Rhabdomyolysis Symptoms and Causes

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What is rhabdomyolysis?

When it comes to fitness, there might be too much of a good thing. Motivated people might be persuaded by coaches and personal trainers to push beyond their body's limits, but not listening when the body rebels may lead to significant metabolic injuries that could be life threatening. Whether it is in a gym, training facility or in front of your television trying to keep up with a video, there are potential dangers from lifting, crunching, and straining too long and too hard. Lessons can be learned from elite athletes who have been known not to listen.

They might be called the unlucky 13. At the end of a strenuous workout, a baker's dozen University of Iowa football players ended up in the hospital with rhabdomyolysis (rhabdo=skeleton +myo=muscle + lysis=breakdown), a condition in which muscles break down quickly and spill their contents into the blood stream. Myoglobin is a protein that is contained in muscle cells, and if enough is spilled into the blood stream, it can clog the kidney's filtering system and lead to kidney failure and a variety of other serious medical consequences and complications. While muscles routinely get sore after physical activity, rhabdomyolysis takes that muscle injury to a higher level.

Rhabdomyolysis causes

Rhabdomyolysis is the result of massive muscle destruction, and there are many causes such as:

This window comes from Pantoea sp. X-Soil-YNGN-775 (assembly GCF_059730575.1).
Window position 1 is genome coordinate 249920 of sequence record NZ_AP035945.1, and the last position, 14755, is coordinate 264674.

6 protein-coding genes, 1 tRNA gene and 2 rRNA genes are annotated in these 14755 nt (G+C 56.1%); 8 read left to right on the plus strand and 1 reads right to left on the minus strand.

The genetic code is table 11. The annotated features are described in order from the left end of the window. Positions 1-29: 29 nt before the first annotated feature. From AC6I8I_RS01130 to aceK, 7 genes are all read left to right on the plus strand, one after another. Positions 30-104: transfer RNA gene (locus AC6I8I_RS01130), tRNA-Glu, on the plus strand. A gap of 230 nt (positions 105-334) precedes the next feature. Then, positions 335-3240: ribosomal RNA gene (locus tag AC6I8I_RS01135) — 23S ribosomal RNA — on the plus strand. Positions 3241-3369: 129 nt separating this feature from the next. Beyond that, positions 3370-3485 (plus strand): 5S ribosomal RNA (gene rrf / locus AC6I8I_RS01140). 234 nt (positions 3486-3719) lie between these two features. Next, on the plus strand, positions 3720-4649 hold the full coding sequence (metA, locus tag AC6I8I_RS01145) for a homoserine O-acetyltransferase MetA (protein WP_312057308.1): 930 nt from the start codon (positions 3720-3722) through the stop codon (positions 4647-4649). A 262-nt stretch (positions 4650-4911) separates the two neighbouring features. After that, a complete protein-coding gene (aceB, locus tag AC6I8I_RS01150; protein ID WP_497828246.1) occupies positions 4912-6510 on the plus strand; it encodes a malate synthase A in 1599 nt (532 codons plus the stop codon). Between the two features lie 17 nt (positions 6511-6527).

• Extremely aggressive workouts lifting weights, extreme workout videos, or extreme cross-training. This is especially true if the participant goes from little activity to completing an hour or longer workout. Muscle cell damage causing kidney failure is possible for any person who overdoes an exercise program, and developing rhabdomyolysis should not be considered a badge of honor; nor should the wise decision to stop when appropriate be considered failure.
  • Injury suffered by victims of a blast injury from an earthquake, bombing, or lightning strike.
  • If a person falls and lies motionless for many hours (for example, due to a stroke , intoxication, or drug overdose) the weight of the body in effect crushes its own muscle and rhabdomyolysis occurs.
  • Non-injury causes include side effects of certain medications such as statins used to treat high cholesterol, and some psychiatric medications.

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Medically Reviewed by a Doctor on 1/12/2017

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